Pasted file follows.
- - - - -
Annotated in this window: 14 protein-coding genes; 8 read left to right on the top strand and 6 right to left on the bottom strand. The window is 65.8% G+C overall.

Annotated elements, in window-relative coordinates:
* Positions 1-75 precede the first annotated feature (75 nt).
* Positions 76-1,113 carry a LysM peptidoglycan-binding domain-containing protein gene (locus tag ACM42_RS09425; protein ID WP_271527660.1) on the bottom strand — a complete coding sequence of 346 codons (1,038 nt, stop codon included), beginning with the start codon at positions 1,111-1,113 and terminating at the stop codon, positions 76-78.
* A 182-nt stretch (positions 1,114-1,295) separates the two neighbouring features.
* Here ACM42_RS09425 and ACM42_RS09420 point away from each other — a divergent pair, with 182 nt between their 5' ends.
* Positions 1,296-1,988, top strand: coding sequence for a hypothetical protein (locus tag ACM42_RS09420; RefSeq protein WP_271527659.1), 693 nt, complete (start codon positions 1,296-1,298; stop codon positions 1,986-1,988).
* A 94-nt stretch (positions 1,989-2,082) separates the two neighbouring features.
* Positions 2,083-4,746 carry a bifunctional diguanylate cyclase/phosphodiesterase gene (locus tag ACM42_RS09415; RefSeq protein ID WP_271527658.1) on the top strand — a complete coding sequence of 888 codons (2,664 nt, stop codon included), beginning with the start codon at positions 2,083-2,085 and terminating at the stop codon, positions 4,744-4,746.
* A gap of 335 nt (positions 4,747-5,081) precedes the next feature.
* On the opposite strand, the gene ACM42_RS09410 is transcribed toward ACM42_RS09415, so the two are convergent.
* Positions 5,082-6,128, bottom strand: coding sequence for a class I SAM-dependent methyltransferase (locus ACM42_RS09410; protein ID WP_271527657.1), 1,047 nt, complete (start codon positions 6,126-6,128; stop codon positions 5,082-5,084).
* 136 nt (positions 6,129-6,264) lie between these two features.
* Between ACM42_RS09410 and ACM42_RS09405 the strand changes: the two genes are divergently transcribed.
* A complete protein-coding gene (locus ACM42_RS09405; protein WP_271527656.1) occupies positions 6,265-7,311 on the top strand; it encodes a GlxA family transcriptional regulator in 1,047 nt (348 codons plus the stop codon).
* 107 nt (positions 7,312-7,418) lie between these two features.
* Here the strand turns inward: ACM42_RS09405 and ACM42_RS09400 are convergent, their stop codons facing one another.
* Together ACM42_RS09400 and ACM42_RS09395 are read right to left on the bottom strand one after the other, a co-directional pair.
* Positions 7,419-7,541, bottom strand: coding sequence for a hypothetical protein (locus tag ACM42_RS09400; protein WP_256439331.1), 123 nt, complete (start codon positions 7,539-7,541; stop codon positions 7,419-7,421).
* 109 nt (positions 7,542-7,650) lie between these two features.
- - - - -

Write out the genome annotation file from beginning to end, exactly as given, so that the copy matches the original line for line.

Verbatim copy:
Annotated in this window: 14 protein-coding genes; 8 read left to right on the top strand and 6 right to left on the bottom strand. The window is 65.8% G+C overall.

Annotated elements, in window-relative coordinates:
* Positions 1-75 precede the first annotated feature (75 nt).
* Positions 76-1,113 carry a LysM peptidoglycan-binding domain-containing protein gene (locus tag ACM42_RS09425; protein ID WP_271527660.1) on the bottom strand — a complete coding sequence of 346 codons (1,038 nt, stop codon included), beginning with the start codon at positions 1,111-1,113 and terminating at the stop codon, positions 76-78.
* A 182-nt stretch (positions 1,114-1,295) separates the two neighbouring features.
* Here ACM42_RS09425 and ACM42_RS09420 point away from each other — a divergent pair, with 182 nt between their 5' ends.
* Positions 1,296-1,988, top strand: coding sequence for a hypothetical protein (locus tag ACM42_RS09420; RefSeq protein WP_271527659.1), 693 nt, complete (start codon positions 1,296-1,298; stop codon positions 1,986-1,988).
* A 94-nt stretch (positions 1,989-2,082) separates the two neighbouring features.
* Positions 2,083-4,746 carry a bifunctional diguanylate cyclase/phosphodiesterase gene (locus tag ACM42_RS09415; RefSeq protein ID WP_271527658.1) on the top strand — a complete coding sequence of 888 codons (2,664 nt, stop codon included), beginning with the start codon at positions 2,083-2,085 and terminating at the stop codon, positions 4,744-4,746.
* A gap of 335 nt (positions 4,747-5,081) precedes the next feature.
* On the opposite strand, the gene ACM42_RS09410 is transcribed toward ACM42_RS09415, so the two are convergent.
* Positions 5,082-6,128, bottom strand: coding sequence for a class I SAM-dependent methyltransferase (locus ACM42_RS09410; protein ID WP_271527657.1), 1,047 nt, complete (start codon positions 6,126-6,128; stop codon positions 5,082-5,084).
* 136 nt (positions 6,129-6,264) lie between these two features.
* Between ACM42_RS09410 and ACM42_RS09405 the strand changes: the two genes are divergently transcribed.
* A complete protein-coding gene (locus ACM42_RS09405; protein WP_271527656.1) occupies positions 6,265-7,311 on the top strand; it encodes a GlxA family transcriptional regulator in 1,047 nt (348 codons plus the stop codon).
* 107 nt (positions 7,312-7,418) lie between these two features.
* Here the strand turns inward: ACM42_RS09405 and ACM42_RS09400 are convergent, their stop codons facing one another.
* Together ACM42_RS09400 and ACM42_RS09395 are read right to left on the bottom strand one after the other, a co-directional pair.
* Positions 7,419-7,541, bottom strand: coding sequence for a hypothetical protein (locus tag ACM42_RS09400; protein WP_256439331.1), 123 nt, complete (start codon positions 7,539-7,541; stop codon positions 7,419-7,421).
* 109 nt (positions 7,542-7,650) lie between these two features.